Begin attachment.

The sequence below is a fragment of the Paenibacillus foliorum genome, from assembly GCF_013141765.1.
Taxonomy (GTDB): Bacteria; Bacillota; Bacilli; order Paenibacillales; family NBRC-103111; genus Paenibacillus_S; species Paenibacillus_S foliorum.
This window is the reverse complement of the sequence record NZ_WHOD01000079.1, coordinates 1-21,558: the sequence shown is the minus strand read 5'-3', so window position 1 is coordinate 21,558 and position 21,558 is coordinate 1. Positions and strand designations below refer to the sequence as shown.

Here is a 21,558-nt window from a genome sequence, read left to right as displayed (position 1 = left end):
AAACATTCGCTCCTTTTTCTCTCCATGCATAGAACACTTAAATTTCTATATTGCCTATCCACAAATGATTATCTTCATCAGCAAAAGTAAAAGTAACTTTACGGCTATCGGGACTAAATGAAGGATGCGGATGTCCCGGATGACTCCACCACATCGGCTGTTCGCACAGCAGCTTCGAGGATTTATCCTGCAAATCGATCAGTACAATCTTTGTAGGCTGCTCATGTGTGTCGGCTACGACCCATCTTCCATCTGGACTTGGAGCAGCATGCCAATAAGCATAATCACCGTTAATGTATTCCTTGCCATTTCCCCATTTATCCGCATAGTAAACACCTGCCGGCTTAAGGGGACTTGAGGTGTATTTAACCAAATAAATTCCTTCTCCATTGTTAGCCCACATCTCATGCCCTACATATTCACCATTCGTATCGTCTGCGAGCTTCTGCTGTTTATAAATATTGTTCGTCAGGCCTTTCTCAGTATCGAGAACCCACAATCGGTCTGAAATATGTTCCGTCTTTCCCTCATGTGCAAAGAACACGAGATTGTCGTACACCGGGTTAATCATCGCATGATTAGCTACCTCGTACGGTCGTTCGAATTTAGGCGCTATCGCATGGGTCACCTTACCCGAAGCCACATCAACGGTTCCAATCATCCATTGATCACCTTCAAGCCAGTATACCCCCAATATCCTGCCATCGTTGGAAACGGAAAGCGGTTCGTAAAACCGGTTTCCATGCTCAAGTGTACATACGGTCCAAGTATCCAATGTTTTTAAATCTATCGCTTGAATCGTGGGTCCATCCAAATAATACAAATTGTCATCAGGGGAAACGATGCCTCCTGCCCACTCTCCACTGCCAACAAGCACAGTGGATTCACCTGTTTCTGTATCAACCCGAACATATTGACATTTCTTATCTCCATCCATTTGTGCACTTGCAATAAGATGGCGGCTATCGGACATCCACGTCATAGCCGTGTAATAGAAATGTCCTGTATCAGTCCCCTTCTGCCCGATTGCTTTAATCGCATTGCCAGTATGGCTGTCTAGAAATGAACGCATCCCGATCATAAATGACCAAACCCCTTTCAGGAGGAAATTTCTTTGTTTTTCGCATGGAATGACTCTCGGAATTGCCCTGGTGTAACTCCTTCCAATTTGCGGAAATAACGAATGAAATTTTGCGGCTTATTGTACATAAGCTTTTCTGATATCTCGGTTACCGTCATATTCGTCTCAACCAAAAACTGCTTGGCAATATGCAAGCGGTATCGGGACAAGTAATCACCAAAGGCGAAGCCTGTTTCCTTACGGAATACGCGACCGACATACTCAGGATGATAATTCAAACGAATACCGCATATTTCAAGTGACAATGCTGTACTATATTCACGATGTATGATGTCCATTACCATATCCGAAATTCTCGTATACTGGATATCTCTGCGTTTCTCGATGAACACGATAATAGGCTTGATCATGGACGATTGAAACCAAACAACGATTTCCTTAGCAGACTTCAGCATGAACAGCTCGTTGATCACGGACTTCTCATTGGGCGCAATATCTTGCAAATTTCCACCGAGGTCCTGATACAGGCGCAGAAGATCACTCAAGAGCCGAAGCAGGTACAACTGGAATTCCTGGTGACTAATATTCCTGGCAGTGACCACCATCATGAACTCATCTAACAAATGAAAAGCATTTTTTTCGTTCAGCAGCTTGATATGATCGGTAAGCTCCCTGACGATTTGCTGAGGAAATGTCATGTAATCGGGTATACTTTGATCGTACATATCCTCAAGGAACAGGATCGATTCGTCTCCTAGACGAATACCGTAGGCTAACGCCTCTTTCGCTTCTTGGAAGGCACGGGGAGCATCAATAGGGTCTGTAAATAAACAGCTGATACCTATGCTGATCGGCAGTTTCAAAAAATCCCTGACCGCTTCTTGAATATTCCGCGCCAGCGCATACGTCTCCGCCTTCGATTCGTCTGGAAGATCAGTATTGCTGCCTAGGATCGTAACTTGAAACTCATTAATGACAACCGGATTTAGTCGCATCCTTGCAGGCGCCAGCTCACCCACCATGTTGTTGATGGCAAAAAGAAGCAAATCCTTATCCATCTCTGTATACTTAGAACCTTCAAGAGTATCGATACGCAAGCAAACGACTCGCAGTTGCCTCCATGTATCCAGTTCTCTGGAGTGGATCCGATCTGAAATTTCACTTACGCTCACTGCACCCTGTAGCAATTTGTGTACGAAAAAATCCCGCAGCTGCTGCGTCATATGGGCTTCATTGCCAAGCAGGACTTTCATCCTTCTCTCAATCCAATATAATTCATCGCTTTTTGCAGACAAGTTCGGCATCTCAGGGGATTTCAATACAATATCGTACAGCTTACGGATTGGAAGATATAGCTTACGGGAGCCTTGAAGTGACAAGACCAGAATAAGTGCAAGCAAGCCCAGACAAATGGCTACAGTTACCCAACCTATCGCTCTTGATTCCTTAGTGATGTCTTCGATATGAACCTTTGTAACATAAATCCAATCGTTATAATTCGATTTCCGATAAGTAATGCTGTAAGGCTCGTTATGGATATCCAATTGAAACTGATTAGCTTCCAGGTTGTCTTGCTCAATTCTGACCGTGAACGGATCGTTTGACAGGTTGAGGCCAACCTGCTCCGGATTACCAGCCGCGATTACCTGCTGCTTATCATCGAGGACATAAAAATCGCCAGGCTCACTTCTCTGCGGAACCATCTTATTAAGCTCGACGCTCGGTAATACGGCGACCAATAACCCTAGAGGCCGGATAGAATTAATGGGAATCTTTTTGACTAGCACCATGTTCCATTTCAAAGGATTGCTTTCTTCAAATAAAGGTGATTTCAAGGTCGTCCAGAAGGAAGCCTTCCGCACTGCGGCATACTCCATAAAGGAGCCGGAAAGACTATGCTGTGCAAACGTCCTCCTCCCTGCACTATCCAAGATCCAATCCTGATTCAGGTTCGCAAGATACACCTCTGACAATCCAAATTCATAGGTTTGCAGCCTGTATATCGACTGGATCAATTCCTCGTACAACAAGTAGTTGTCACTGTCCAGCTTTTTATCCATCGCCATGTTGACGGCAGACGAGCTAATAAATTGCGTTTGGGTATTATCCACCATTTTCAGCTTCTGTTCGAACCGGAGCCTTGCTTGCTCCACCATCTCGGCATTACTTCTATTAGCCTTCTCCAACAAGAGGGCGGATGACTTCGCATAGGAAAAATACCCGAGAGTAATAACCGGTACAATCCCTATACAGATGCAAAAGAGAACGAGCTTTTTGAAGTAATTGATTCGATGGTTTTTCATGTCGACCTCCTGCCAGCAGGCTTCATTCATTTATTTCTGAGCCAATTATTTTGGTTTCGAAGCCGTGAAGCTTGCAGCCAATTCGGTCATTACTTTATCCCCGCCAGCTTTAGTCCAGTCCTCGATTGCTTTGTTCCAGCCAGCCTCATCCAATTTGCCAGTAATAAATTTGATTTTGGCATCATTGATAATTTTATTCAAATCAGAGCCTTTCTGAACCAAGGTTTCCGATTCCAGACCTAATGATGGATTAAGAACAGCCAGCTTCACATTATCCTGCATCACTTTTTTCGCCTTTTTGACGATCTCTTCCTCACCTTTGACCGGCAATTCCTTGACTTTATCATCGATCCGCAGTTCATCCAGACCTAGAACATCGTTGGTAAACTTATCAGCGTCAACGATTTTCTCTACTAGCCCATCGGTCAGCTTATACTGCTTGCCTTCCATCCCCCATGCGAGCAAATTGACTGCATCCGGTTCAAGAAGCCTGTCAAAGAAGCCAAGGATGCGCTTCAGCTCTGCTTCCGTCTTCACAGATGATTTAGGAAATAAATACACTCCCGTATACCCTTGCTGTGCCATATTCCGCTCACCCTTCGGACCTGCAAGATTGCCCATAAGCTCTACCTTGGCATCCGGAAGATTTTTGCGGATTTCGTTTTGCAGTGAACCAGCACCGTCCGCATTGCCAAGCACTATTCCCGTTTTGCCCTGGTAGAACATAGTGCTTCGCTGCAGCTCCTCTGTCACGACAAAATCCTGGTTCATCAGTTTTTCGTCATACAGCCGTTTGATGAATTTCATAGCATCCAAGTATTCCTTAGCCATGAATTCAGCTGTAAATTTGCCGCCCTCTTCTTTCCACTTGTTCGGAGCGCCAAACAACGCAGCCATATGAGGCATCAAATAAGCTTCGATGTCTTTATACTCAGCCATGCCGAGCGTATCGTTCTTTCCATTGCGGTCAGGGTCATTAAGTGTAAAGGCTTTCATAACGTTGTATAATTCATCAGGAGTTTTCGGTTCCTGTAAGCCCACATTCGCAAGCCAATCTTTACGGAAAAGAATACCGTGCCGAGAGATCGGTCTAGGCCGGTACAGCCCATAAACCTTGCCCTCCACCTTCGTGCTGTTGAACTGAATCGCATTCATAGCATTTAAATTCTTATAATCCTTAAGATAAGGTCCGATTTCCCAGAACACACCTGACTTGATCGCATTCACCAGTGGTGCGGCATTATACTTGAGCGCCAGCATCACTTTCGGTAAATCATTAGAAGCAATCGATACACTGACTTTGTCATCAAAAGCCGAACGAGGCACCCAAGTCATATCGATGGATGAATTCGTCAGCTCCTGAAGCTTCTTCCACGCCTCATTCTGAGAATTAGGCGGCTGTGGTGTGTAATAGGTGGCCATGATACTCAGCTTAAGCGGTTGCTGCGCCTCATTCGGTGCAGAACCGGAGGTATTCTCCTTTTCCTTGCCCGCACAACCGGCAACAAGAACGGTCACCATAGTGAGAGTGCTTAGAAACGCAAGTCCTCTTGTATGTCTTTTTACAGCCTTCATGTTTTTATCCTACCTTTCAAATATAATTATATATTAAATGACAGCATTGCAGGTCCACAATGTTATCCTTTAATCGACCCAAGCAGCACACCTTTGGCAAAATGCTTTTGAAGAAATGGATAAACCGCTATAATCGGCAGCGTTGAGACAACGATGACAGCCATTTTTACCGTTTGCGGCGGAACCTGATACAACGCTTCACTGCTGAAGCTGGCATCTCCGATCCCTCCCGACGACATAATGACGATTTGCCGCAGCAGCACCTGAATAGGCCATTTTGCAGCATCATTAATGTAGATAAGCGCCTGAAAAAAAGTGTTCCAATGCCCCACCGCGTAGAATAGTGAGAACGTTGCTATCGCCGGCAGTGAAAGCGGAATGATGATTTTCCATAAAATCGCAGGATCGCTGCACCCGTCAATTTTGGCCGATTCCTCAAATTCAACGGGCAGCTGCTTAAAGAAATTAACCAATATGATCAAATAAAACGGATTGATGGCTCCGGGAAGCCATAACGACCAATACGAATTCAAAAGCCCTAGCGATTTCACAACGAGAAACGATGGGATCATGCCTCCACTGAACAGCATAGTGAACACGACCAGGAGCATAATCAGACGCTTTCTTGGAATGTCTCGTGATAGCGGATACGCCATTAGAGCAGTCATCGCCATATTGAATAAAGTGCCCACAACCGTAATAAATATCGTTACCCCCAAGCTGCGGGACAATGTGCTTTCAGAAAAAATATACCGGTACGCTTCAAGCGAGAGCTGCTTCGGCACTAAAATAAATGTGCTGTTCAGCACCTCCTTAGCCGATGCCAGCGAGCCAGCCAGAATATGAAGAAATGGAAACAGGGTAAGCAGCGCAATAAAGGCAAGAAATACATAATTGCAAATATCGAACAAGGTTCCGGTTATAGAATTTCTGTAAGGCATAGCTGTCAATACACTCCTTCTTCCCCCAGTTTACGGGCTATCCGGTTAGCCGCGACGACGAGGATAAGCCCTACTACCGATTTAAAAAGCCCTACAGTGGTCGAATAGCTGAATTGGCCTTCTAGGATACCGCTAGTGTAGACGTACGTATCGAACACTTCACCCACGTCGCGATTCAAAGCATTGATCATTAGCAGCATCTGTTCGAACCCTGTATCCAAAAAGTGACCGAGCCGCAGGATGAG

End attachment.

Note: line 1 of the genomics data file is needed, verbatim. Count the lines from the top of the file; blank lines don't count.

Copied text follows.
The sequence below is a fragment of the Paenibacillus foliorum genome, from assembly GCF_013141765.1.